(AFP) – Britain’s major trade unions have finally come out in support of the European Union, judging that fears of a post-Brexit economic fallout outweigh concerns about the bloc’s faults in promoting workers’ rights.
Unions have kept a low profile amid the strident back-and-forth between supporters of the EU and those wanting to leave, in contrast to big business which has come out strongly in favour of remaining.
“The dream of a social Europe, upon which so many trade union hopes have been pinned, has proven to be difficult to realise,” Philip Whyman, professor of economics at the University of Central Lancashire, said of the unions’ reluctance to commit.
“Indeed, the measures taken in the aftermath of the Euro-crisis have taken the EU in the opposite direction,” he added.
The austerity imposed on southern European nations was “difficult to reconcile with the promises of a ‘social Europe’,” he said.
The term “social Europe” has been used to describe a European Union that helps boost wages and workers’ rights instead of a more free-market model that pits workers in different countries in competition.
Free movement of European workers worries some in Britain’s workforce, who fear that cheap labour from eastern European countries is undercutting wages.
But with just over two weeks to go until the June 23 referendum on whether Britain should remain in or leave the European Union, the country’s leading unions have broken their silence.
“To date, the debate about our membership of the EU has been dominated by business, but today I want to change the tone and set out why working people should vote to remain,” Frances O’Grady, general secretary of the Trades Union Congress (TUC) federation, said last week.
– In or out? –
The TUC claimed in a recent report that an “average” British worker would suffer a wage cut of around £38 pounds ($54, 48 euros) per week because of the negative economic consequences of Brexit.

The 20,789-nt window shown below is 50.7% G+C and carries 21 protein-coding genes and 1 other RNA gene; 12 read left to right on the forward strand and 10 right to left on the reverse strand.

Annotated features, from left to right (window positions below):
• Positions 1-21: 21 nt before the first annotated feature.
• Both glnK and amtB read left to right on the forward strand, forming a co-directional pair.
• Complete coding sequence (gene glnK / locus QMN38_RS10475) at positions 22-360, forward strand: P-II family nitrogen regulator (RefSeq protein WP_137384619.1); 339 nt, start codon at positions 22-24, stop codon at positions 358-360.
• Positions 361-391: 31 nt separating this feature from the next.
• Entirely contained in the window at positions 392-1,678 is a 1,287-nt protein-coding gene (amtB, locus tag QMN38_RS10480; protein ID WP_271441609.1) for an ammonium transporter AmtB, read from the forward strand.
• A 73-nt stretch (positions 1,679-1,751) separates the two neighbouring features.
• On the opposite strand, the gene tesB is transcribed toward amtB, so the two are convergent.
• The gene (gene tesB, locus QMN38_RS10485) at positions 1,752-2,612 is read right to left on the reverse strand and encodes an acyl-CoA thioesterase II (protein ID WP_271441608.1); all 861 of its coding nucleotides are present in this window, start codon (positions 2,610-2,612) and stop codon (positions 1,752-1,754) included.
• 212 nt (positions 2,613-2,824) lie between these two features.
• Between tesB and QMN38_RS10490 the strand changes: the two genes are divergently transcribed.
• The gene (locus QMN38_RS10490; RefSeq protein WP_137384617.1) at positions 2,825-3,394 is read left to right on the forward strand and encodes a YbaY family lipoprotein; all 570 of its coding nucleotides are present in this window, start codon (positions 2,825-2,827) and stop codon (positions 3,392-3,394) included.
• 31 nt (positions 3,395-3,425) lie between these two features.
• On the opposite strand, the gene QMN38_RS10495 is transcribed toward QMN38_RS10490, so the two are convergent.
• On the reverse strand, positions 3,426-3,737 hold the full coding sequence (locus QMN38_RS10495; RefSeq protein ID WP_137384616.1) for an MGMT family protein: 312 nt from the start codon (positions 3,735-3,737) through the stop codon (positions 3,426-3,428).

The general secretaries of Unite, Unison and the GMB were among 10 trade union leaders on Monday to urge their members to vote to stay in the EU, warning in a letter to the Guardian newspaper that a Brexit would threaten workers’ rights.
“After much debate and deliberation we believe that the social and cultural benefits of remaining in the EU far outweigh any advantages of leaving,” stated the letter.
Four million of Britain’s six million TUC affiliated workers are represented by unions that are in favour of remaining.
Other unions representing around two million workers are still to declare and around 100,000 workers are represented by unions in favour of leaving.
The RMT transport union is firmly in the “Lexit” (“Left exit”) camp backed by socialists who want out of the EU.
Former president Alex Gordon has said the EU offers few social benefits for Britons, and that Brexit would bring down the Conservative government of David Cameron.
“The Tories will split after the referendum, Cameron will not stay, so we should guarantee (Labour leader) Jeremy Corbyn gets a majority and leads the next government,” he said during a recent debate.
– ‘Privatisation disease’ –
But Dave Prentis, general secretary of public sector union Unison, disagreed that Conservative divisions would lead them to lose power and enable a Labour victory.
“The EU caught the British privatisation disease, the zero-hour contract is a British thing, not an EU one,” he added.
“Those deregulations would happen more quickly if we leave the EU.”
Left-wing supporters of the EU also point to European directives that guarantee certain rights for British employees, such as four weeks of paid leave and maternity leave.
Recent polls have shown a tightening in the race, and it remains to be seen whether the intervention has come too late to influence voters of the traditionally pro-Europe Labour Party, which has its roots in the trade union movement.
A further complication is Corbyn, the party’s hard-left leader who has been a critic of the EU throughout his lengthy parliamentary career.
For the workers themselves, including steel workers marching in London recently against job losses, the message is mixed.
“They are both fighting each other saying you’ll lose your jobs and somebody else says no you won’t lose your jobs,” Terry Hanby, a steelworker for 34 years, told AFP.
“Where do you go from there?”